It has now been discovered that if the fiber containing the silica deposit thereon is treated with alkylene oxide adducts of polyhydroxy alcohol esters of higher fatty acids, not only is the fiber substantially improved with respect to carding, drafting, softness and hand or feel, but the amount of silica retention without dusting for any particular method of depositing the silica on the fiber is substantially increased.

This invention contemplates the use of polyalkylene oxide adducts of fatty acids esterified with polyhydroxyalcohols, as for example, the ethylene oxide and propylcue oxide adducts of such esterified fatty acids. The

tatcs Patent F Eatented May 9, 1961 products, suitable for the present invention, are found to melt within a temperature range of about 28 to 45 C. The preferred finishes melting within a range of 35 to 45 C. It is obvious that for all practical purposes considering cost, ease of preparation and commercial availability, the polyoxyethylene oxide compounds are preferred. Accordingly, the invention will be illustrated by reference to polyoxyethylene adducts of polyhydroxy alcohol esters of fatty acids. As is well known, the substances as commercially prepared generally are not pure compounds but consist of a group of mixed ethers and esters and may be prepared by reacting ethylene oxide with the esterified fatty acids. The substances, therefore, generally do not have a sharp melting point. The above temperature limits, therefore, actually indicate the temperature at which the molten substance first tends to set up or solidify on cooling from a higher temperature.

Where the polyoxyethylene modified polyhydroxyalcohol esterified fatty acids are mixed with other finish components, it is important that the composite finish component also have a melting temperature Within the range specified. If the temperature appreciably exceeds the 45 C. upper limit silica retention is substantially reduced. If it drops much below the 28 C. limit the improved resistance to soiling which is provided by the silica is appreciably reduced and, as finishes with lower melting points are used, the ease of soiling is increased.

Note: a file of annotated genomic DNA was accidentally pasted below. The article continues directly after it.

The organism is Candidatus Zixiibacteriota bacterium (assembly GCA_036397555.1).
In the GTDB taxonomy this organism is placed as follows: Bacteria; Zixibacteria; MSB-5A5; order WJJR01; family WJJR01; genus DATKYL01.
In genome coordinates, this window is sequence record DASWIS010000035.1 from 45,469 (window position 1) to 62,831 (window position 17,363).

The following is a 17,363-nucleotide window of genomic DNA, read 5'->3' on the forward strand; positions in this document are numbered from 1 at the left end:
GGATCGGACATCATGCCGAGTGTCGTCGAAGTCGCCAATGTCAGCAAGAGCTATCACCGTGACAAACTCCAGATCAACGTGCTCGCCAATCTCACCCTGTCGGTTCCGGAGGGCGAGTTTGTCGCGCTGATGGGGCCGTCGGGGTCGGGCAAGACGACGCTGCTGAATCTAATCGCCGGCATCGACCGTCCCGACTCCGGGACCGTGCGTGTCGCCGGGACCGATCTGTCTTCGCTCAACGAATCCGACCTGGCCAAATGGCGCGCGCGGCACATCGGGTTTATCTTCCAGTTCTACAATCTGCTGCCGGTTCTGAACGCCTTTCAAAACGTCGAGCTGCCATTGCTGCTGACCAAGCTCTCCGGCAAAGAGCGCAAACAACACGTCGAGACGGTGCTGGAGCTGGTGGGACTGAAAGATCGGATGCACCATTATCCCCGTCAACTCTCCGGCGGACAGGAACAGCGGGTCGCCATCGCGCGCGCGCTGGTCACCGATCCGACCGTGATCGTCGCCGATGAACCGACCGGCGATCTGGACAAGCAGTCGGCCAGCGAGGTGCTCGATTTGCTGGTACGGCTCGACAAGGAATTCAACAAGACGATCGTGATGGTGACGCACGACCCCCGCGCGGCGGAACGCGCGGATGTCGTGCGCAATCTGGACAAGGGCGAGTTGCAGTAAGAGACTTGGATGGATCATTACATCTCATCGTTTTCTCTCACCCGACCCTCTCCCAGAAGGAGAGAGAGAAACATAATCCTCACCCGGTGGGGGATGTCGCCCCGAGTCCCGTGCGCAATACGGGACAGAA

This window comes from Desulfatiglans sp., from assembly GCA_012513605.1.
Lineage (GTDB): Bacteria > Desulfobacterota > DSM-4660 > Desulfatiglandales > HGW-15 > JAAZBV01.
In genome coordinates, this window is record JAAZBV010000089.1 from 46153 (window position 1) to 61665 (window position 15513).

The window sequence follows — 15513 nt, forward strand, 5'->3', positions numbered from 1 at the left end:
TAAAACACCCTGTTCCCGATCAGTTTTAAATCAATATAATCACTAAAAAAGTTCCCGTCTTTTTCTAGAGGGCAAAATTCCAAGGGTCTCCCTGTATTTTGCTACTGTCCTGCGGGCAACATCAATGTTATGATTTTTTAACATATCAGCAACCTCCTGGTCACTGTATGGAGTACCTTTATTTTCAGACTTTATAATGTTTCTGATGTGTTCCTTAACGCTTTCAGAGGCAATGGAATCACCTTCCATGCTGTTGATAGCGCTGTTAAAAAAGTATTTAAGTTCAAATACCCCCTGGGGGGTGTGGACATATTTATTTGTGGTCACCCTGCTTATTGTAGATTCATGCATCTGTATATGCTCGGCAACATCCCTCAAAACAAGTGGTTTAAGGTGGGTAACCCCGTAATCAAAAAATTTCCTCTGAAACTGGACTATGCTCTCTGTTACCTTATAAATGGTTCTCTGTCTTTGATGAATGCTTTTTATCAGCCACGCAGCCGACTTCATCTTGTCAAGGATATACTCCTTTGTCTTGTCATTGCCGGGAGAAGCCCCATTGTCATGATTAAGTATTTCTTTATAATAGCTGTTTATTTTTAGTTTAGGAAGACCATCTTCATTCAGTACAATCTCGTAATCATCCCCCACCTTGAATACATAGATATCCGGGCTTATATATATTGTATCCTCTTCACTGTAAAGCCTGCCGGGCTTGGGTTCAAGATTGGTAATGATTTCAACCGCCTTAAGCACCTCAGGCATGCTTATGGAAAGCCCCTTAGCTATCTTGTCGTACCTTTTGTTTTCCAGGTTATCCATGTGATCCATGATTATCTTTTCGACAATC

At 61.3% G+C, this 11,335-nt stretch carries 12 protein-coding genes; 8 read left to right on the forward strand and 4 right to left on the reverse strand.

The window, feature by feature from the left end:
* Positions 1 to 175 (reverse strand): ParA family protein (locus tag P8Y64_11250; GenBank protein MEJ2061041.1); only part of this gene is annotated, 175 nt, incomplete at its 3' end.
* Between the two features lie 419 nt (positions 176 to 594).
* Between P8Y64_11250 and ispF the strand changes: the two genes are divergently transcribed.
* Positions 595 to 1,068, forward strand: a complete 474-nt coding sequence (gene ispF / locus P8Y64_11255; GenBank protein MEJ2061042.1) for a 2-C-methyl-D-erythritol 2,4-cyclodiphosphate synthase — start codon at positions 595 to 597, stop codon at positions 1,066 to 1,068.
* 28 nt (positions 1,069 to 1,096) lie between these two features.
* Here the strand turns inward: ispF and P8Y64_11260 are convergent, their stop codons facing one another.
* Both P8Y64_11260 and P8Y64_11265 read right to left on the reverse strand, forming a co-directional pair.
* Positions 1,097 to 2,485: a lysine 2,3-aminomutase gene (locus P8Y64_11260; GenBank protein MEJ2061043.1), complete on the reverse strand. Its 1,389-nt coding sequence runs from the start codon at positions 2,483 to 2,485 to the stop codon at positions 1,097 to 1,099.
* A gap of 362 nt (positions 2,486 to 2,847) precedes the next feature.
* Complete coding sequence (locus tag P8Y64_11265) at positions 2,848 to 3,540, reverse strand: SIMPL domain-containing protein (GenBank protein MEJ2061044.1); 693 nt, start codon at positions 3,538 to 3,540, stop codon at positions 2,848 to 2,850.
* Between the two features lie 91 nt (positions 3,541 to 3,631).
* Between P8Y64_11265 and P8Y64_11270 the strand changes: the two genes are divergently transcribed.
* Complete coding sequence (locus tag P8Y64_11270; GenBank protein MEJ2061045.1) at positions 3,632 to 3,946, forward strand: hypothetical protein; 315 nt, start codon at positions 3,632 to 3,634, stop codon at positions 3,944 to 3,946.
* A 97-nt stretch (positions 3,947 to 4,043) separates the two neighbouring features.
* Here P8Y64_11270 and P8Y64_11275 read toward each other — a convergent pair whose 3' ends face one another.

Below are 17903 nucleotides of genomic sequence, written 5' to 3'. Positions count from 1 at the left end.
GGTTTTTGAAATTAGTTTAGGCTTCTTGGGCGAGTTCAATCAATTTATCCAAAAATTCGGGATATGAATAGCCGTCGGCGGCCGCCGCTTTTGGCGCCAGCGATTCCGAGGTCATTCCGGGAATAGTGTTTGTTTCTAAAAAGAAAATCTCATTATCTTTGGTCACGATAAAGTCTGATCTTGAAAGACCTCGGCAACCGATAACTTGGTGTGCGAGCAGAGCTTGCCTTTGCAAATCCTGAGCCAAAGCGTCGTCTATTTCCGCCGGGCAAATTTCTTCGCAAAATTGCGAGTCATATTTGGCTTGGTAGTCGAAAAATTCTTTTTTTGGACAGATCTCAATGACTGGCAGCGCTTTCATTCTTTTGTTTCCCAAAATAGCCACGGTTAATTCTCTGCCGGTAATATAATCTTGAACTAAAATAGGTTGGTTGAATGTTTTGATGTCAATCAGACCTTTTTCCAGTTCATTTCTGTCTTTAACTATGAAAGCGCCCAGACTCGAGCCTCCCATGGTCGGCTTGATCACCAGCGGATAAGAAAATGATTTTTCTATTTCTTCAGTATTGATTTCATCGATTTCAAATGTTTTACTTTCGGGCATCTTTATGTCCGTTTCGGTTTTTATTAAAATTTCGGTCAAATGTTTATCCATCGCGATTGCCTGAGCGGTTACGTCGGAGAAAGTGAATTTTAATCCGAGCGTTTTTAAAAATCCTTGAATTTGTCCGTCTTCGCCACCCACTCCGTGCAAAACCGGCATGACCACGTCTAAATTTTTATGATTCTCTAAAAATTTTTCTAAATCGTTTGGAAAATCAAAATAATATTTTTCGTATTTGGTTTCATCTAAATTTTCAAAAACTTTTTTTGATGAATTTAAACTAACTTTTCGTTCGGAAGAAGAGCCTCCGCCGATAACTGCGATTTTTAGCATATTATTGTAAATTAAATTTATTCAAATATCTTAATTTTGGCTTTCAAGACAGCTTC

The higher fatty acids contemplated for use contain from 8 to 1-8 carbon atoms, preferably from 15 to 17 carbon atoms. The esters may be prepared. from a relatively pure acid within the range or they may be prepared from technical grades of the acids or a mixture of the acids as derived from naturally occurring fats and oils suchas cottonseed oil, coconut oil, corn oil, soya bean oil, palm oils, peanut oil and the like and the hydrogenated fats and oils, the hydrocarbon chains being of the same number of carbon atoms as the fatty acids in ,which they have their origin. The polyhydroxyalcohol which is esterified with the acid may be any water-soluble polyhydroxyalcohol such as sorbitol, mono, di and triethylene glycol, erythritol and 1,1,1 trimethylol ethane.

The polyoxyalkylene or polyoxyethylene content of the adducts may vary from about 15 to 40 and more alkylene oxide units per molecule of polyhydroxyalcohol fatty acid ester, the preferred finishes containing from about 20 to about 30 ethylene oxide units per molecule. The finishes may be uniform in respect to the ethylene oxide chain or the substance may consist of a mixture of ethers having ethylene oxide chains of dilferent length depending upon the method of preparation. It is to be understood that for the purposes of this invention each of the chains of ethylene oxide units need not be identical.